- Programming by Coincidence
- Evil Wizards
- Software Entropy
- Table of Contents
- List of Tips
- How to Balance Resources
About the extracts
The Pragmatic Programmer is written as 46 small sections, each section ranging from two to ten pages long. Associated with most sections are a small set of exercises (with answers) and possibly one or two challenges—more general problems with no particular right or wrong answer. Sprinkled through these sections there are 70 tips: one-line statements of best practice that we try to live by daily.
Addison Wesley has kindly allowed us to reproduce here some sections from the book, along with the table of contents and a complete, annotated list of tips (this list is also available as a pull-out card in the back of the book).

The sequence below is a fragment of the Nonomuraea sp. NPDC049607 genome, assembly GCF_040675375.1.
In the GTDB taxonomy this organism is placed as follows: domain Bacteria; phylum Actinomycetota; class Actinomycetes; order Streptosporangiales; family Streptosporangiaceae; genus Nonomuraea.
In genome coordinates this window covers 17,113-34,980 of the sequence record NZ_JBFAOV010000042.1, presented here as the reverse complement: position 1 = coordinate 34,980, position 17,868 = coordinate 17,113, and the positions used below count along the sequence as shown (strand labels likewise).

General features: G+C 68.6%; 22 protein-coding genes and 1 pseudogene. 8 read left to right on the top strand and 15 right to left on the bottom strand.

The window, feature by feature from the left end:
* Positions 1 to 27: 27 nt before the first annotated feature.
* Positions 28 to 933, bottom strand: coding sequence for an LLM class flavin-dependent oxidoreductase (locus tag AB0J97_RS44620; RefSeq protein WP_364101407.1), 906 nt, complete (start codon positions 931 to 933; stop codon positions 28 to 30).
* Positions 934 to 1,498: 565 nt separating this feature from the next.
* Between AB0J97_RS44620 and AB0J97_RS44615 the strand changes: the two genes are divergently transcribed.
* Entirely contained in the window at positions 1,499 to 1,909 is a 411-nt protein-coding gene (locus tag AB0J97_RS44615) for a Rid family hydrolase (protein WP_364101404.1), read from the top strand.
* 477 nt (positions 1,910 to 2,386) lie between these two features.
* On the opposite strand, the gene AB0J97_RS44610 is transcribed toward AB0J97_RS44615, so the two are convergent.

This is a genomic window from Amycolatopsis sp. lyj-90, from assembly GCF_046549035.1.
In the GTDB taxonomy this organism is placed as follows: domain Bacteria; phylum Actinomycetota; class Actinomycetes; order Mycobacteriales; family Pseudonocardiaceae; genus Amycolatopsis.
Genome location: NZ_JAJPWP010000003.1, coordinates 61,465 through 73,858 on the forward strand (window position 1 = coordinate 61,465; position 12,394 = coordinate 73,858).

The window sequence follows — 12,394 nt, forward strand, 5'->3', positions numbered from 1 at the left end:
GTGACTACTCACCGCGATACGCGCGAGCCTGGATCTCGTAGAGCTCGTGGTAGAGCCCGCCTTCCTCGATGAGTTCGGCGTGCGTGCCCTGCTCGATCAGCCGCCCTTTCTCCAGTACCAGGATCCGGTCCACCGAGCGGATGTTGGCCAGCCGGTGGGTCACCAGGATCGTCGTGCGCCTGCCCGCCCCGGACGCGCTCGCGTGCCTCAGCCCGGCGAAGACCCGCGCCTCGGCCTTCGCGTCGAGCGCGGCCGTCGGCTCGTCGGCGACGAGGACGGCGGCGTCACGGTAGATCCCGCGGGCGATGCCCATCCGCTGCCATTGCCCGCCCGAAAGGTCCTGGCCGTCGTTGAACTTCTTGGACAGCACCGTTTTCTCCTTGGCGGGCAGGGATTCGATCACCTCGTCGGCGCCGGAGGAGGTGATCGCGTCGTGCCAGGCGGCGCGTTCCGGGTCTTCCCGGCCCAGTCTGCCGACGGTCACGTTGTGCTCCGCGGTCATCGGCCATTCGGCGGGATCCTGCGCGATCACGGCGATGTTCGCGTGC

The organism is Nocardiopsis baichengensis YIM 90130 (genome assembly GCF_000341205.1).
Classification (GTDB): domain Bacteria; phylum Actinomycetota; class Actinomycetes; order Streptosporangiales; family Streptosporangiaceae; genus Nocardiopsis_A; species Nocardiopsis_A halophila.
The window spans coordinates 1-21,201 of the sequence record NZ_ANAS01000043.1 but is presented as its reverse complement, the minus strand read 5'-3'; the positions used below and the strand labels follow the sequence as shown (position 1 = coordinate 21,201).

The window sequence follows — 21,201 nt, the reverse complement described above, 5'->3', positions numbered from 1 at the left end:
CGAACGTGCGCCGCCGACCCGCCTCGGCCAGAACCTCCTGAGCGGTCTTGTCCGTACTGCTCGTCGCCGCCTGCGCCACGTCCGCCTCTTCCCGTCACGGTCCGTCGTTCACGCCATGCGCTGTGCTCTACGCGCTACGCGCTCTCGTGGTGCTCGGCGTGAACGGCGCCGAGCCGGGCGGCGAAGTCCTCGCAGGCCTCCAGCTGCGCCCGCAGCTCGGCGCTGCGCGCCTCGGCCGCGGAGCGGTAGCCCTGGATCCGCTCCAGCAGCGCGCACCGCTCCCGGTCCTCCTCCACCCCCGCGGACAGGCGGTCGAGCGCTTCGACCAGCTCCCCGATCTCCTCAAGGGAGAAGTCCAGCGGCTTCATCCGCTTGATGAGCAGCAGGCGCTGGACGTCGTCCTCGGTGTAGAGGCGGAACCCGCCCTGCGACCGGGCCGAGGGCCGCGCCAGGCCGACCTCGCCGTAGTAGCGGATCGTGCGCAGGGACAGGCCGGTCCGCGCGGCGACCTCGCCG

The sections we’ve included here are:
- The preface, just to give you an idea of what we’re trying to do in the book.
- What triggers the decay of perfectly good software? We discuss what we believe is the major cause in Software Entropy.
- Are your programs relying on luck to work? Sometimes you might be surprised. Read about programming deliberately and Programming by Coincidence.
- In Evil Wizards, we discuss the problems inherent in relying on the code produced by wizards (such as those found in most moderns IDEs).
- In a world of increasingly complex code, resource management is crucial. Yet still our programs leak memory, leave files open, and generally fail to tidy up after themselves. Balance Resources looks at some simple techniques which will make our programs better citizens.